Statistics from Altmetric.com
Effective mask ventilation in newborns is challenging due to large leak.1 2 A new, commercially available round facemask (ResusiSure, LSR Healthcare, NSW, Australia) uses suction to create a seal between the mask and the infant’s face. This suction mask (SM) reduced leak in a manikin model,3 but failed in some infants when tested in a clinical trial.4 We hypothesised that in these infants, leak around the SM allowed inspiratory flow to be diverted away from the airway opening towards the suction tubing.
To test our hypothesis, we administered positive pressure ventilation with the SM in different positions, intentionally causing minimal and large leak. A modified baby manikin (Laerdal, Stavanger, Norway) was used3 with one flow sensor (FS1) between a Neopuff (Fisher & Paykel Healthcare, Auckland, New Zealand) and the SM and a second flow sensor (FS2) within the suction tubing (figure 1A). Positive …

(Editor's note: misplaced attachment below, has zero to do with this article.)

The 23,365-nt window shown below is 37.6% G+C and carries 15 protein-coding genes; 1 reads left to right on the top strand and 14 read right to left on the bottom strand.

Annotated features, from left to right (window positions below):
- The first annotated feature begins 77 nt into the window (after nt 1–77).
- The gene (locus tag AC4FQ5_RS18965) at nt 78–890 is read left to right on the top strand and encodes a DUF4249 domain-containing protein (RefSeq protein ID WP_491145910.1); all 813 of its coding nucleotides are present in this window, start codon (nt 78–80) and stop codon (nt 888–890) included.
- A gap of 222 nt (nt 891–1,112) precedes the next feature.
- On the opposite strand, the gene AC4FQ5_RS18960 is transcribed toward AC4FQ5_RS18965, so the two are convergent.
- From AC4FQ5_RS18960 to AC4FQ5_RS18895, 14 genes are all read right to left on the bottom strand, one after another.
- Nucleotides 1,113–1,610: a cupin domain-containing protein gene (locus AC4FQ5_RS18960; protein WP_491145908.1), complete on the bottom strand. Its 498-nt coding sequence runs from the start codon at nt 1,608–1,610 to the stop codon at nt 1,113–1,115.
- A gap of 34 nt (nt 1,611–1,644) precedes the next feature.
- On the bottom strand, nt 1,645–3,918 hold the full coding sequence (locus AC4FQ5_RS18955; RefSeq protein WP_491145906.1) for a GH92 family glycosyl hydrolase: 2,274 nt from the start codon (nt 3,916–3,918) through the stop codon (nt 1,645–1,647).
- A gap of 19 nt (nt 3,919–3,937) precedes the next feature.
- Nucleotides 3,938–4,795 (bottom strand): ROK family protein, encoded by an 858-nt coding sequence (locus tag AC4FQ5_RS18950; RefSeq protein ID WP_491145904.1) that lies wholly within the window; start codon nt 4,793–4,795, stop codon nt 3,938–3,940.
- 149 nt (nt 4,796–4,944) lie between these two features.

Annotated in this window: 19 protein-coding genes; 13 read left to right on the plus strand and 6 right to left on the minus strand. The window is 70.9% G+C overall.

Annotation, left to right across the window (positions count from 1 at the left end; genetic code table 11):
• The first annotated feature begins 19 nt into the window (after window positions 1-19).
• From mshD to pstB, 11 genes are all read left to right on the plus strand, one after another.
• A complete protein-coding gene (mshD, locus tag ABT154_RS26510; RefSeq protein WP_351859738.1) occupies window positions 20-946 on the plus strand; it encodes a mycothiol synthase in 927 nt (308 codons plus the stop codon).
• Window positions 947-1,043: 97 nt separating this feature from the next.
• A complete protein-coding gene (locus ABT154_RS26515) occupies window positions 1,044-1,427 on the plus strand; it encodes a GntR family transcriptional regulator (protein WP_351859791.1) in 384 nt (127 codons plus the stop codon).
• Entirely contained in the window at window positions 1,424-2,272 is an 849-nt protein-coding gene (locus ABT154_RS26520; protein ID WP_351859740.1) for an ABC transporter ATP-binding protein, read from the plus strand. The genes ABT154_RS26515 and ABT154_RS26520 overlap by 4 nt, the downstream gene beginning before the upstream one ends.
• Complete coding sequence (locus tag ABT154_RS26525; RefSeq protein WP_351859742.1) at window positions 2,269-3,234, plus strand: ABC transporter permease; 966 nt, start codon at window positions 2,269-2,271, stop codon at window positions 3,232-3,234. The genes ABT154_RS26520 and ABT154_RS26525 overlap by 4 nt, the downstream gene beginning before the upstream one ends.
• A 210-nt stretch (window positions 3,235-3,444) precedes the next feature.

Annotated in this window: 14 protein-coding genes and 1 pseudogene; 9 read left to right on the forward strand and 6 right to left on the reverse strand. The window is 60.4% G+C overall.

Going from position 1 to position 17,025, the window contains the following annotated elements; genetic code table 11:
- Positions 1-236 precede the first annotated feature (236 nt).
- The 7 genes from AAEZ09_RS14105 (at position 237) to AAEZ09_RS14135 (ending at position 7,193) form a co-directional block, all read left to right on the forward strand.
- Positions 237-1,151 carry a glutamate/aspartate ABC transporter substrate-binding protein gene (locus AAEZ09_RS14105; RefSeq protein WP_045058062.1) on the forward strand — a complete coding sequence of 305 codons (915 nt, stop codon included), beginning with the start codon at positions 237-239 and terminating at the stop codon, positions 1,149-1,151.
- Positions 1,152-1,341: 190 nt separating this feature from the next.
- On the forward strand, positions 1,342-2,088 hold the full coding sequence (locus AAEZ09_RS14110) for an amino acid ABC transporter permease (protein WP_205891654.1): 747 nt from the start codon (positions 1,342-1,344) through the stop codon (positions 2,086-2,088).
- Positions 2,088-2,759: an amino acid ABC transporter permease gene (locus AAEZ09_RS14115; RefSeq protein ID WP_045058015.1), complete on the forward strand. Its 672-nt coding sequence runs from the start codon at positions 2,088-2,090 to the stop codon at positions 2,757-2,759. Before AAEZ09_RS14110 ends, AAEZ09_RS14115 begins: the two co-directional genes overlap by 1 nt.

Contributors CMR, EOC and LL conceptualised and designed the study. CMR and EOC collected the data. LL performed the data analysis. CMR and LL wrote the manuscript. EOC, JAD, PGD and COFK critically revised and approved the final manuscript as submitted.
Funding Deutsche Forschungsgemeinschaft (DFG grant number LO 2162/1-1), Schweizerischer Nationalfonds zur Förderung der Wissenschaftlichen Forschung (Early Postdoc.Mobility Fellowship (P2ZHP3_161749)), National Health and Medical Research Council (Program Grant 2017-2021 (App ID 1059111; App ID 1113902)).
Competing interests None declared.
Provenance and peer review Not commissioned; externally peer reviewed.
Patient consent for publication Not required.
If you wish to reuse any or all of this article please use the link below which will take you to the Copyright Clearance Center’s RightsLink service. You will be able to get a quick price and instant permission to reuse the content in many different ways.